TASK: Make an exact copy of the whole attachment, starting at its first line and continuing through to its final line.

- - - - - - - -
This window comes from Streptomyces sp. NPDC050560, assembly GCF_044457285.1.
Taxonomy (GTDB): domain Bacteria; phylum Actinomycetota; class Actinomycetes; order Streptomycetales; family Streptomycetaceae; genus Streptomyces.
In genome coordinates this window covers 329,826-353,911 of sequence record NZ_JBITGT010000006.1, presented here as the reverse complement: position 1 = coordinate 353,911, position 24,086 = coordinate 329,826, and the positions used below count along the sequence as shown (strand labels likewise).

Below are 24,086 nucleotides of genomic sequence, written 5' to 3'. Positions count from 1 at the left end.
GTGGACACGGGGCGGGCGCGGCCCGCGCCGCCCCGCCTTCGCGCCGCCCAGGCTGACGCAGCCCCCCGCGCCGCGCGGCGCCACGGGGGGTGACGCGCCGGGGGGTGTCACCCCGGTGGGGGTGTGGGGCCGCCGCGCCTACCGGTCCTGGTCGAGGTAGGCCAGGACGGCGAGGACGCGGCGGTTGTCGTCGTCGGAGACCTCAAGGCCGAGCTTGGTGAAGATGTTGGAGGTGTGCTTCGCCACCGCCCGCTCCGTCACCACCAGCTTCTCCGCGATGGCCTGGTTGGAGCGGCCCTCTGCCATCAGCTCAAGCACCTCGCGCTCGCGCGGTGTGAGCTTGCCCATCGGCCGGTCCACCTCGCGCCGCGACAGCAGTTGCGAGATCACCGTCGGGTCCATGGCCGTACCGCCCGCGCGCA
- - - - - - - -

This window comes from Streptomyces sp. NPDC050560, assembly GCF_044457285.1.
Taxonomy (GTDB): domain Bacteria; phylum Actinomycetota; class Actinomycetes; order Streptomycetales; family Streptomycetaceae; genus Streptomyces.
In genome coordinates this window covers 329,826-353,911 of sequence record NZ_JBITGT010000006.1, presented here as the reverse complement: position 1 = coordinate 353,911, position 24,086 = coordinate 329,826, and the positions used below count along the sequence as shown (strand labels likewise).

Below are 24,086 nucleotides of genomic sequence, written 5' to 3'. Positions count from 1 at the left end.
GTGGACACGGGGCGGGCGCGGCCCGCGCCGCCCCGCCTTCGCGCCGCCCAGGCTGACGCAGCCCCCCGCGCCGCGCGGCGCCACGGGGGGTGACGCGCCGGGGGGTGTCACCCCGGTGGGGGTGTGGGGCCGCCGCGCCTACCGGTCCTGGTCGAGGTAGGCCAGGACGGCGAGGACGCGGCGGTTGTCGTCGTCGGAGACCTCAAGGCCGAGCTTGGTGAAGATGTTGGAGGTGTGCTTCGCCACCGCCCGCTCCGTCACCACCAGCTTCTCCGCGATGGCCTGGTTGGAGCGGCCCTCTGCCATCAGCTCAAGCACCTCGCGCTCGCGCGGTGTGAGCTTGCCCATCGGCCGGTCCACCTCGCGCCGCGACAGCAGTTGCGAGATCACCGTCGGGTCCATGGCCGTACCGCCCGCGCGCA